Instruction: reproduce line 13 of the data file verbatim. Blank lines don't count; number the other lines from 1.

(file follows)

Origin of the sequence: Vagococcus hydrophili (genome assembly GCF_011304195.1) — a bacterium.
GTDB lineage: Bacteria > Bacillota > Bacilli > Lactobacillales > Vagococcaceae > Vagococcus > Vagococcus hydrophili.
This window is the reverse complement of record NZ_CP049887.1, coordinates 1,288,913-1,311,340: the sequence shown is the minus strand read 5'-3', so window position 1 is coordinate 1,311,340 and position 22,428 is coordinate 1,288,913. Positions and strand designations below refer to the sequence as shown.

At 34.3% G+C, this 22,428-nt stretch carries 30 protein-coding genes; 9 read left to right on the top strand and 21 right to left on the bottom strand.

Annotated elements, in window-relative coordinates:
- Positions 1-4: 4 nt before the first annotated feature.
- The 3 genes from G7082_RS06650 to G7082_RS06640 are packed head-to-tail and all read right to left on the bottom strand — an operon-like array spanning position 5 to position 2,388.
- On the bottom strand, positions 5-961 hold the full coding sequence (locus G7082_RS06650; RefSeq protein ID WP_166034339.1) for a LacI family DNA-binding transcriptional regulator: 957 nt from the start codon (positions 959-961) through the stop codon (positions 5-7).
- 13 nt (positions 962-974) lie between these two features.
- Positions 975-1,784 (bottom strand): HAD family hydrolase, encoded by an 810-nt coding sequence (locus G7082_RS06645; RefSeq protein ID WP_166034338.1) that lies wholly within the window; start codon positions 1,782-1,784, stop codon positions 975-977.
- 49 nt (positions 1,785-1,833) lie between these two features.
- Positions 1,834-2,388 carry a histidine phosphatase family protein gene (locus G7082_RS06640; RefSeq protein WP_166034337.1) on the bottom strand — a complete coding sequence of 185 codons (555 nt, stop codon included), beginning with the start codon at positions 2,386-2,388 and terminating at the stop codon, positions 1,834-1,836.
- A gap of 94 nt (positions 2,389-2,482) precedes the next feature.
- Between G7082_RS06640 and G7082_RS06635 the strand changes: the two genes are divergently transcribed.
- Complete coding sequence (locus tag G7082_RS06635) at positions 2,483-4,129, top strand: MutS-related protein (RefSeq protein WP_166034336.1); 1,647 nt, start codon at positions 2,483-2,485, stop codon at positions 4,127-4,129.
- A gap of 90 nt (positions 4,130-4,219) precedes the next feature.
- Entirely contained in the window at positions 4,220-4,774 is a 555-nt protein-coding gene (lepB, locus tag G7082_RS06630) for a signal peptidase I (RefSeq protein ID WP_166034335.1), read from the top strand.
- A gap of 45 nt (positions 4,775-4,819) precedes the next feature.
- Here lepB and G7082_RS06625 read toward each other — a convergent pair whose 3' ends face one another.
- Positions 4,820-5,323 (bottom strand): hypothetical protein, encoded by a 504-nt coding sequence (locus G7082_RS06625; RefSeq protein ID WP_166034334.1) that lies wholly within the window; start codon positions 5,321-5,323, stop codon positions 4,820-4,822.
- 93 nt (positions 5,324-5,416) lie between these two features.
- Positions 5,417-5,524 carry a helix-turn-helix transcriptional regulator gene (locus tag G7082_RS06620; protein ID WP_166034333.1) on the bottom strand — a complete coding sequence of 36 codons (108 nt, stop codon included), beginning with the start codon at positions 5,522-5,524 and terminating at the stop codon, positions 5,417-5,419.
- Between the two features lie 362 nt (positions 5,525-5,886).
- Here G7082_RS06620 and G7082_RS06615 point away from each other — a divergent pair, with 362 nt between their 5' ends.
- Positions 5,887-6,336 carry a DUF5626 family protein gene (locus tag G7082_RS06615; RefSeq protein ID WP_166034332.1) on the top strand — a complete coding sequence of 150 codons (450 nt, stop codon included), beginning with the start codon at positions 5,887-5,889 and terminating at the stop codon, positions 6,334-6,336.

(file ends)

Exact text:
- A gap of 94 nt (positions 2,389-2,482) precedes the next feature.